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Higher Airfares, Worse Customer Service After Decades of Qantas-Virgin ‘Duopoly’

Australia’s competition watchdog declared that the domestic airline industry sits at a “critical juncture,” with the lack of competition costing Aussies with more expensive airfares and declining customer service quality.

In the last two decades, over 90 percent of domestic passengers flew with either Qantas or Virgin Australia.

“Domestic aviation is one of the most concentrated industries in Australia, barring only natural monopolies such as electricity grids and rail networks,” Australian Competition and Consumer Commission (ACCC) Chair Gina Cass-Gottlieb said.

“Without a real threat of losing passengers to other airlines, the Qantas and Virgin Australia airline groups have had less incentive to offer attractive airfares, develop more direct routes, operate more reliable services, and invest in systems to provide high levels of customer service.”

According to its final report on airline competition in Australia, the ACCC found that only 72 percent of flights arrived on time, and four percent were cancelled in the month of April. This is below the long-term industry average of 81.5 percent and 2.1 percent, respectively.

Jetstar reported the worst performance, with cancellation rates of more than double of other airlines at 8.1 percent and only 60 percent of flights arriving on time.

The ACCC said a solution to force airlines to provide compensation entitlements for delayed or cancelled flights had merit and will look to consult further with the government on this suggestion.

It also called on the government to introduce an independent dispute resolution ombuds scheme to improve the industry’s declining level of customer service.

Cass-Gottlieb said an ombuds scheme with the power to make “binding decisions” would incentivise airlines to improve customer service.

Epoch Times Photo
A general view of the Virgin Australia Terminal at Perth Airport in Perth, Australia, on Jan. 8, 2021. (Matt Jelonek/Getty Images)

Barricades to Competition in Australian Airlines

The report said that the best legislative reform to promote competition would be to reform the allocation of take-off and landing slots at Sydney Airport to give greater access to smaller airlines.

“Access to peak time slots at Sydney Airport is critical for new and expanding airlines seeking to build an intercity network,” Cass-Gottlieb said.

“Without legislative reform to the airport’s demand management scheme, there will not be any material improvement in domestic airline competition in Australia in the foreseeable future.”

Rob Nicholls, associate professor of regulation and governance at the University of New South Wales, explained why the limited access to gates at Sydney and Melbourne airports has contributed to the lack of competitors in the industry.

“In order to be able to compete effectively, a new entrant needs to be able to have access to gates at both airports. The problem from a competition perspective is that each of those airports is best served by continuing to offer gates to the two incumbents, Qantas and Virgin,” he told The Epoch Times.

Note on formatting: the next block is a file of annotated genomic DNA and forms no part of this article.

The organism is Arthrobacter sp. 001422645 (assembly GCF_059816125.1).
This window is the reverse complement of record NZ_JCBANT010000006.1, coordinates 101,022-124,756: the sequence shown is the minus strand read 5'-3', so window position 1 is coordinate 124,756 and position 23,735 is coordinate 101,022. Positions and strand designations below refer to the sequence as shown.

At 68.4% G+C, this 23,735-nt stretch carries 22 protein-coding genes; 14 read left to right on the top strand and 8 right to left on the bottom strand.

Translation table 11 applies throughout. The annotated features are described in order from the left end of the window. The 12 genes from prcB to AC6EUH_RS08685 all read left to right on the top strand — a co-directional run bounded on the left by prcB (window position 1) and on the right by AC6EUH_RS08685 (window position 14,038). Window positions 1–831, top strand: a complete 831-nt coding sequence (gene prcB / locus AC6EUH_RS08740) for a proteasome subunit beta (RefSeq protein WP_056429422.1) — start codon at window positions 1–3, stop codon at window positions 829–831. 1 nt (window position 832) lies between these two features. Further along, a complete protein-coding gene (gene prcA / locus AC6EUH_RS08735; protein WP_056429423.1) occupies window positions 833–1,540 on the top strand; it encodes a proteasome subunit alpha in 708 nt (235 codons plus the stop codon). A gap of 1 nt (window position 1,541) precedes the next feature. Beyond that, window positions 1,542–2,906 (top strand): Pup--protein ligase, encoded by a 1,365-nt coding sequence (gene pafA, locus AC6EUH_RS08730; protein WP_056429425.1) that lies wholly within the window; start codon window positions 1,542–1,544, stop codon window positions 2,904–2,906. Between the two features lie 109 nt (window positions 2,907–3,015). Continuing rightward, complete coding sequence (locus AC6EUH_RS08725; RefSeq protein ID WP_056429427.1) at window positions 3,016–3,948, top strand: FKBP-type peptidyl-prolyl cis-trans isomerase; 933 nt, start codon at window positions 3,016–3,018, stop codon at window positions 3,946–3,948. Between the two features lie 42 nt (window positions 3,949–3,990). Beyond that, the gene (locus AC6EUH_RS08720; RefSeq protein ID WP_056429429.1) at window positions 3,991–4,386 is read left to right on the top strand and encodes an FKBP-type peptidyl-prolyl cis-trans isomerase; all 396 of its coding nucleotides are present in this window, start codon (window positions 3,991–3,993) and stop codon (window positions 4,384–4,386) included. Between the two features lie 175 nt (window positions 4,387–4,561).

“It becomes a vicious circle, access of gates limits number of flights, limited numbers of flights mean less choice for air travellers.

“Attempts to get around these issues by using secondary airports in each city have been unsuccessful.”

Numerous airlines in the past have tried to operate in the domestic industry only to fail. These include Compass, Ansett, OzJet, and Tigerair, which was hit hard by COVID-19 and bought by Virgin in 2020.

Will the New Competition Last?

The expansion of Rex Airlines and the entry of Bonza signalled an opportunity to create more competition. However, ACCC noted that both airlines would need to “grow significantly” to compete with the two giants effectively.

“After two decades of what has essentially been a duopoly between the Qantas Group and Virgin Australia, there is now an opportunity for the industry to enter a more competitive era,” the report said.

Nicholls said Rex and Bonza would need a “significant increase” in access to more airport gate capacity to compete effectively.

He also noted that Bonza did not operate the Sydney-Melbourne route, one of the world’s most busiest air routes, which significantly hampered its ability to compete.

The report also highlighted that the smaller airlines are being impacted by the shortage of pilots and supply chain delays.

Rex has already suspended the Adelaide-Mildura route in May, reduced nine services in other regional routes across the eastern states, and announced its exit from the Adelaide-Whyalla route.

But Rex also announced the launch of its Adelaide-Sydney route, which is currently only operated by Qantas, Jetstar, and Virgin Australia.

The benefits to customers in the entry of a single new competitor like Rex were illustrated in numerous routes, including Sydney-Melbourne, where combined industry revenue per passenger fell by about 25 percent.

But the ACCC warned that the competition provided by Rex and Bonza was “far from assured.”

“New airlines in the past and around the world have often struggled in response to aggressive competition from the incumbent airlines,” it said.

“In this regard, the ACCC will continue to watch how the incumbent airlines respond to Rex and Bonza and will investigate if there are concerns that the behaviour contravenes competition law.”

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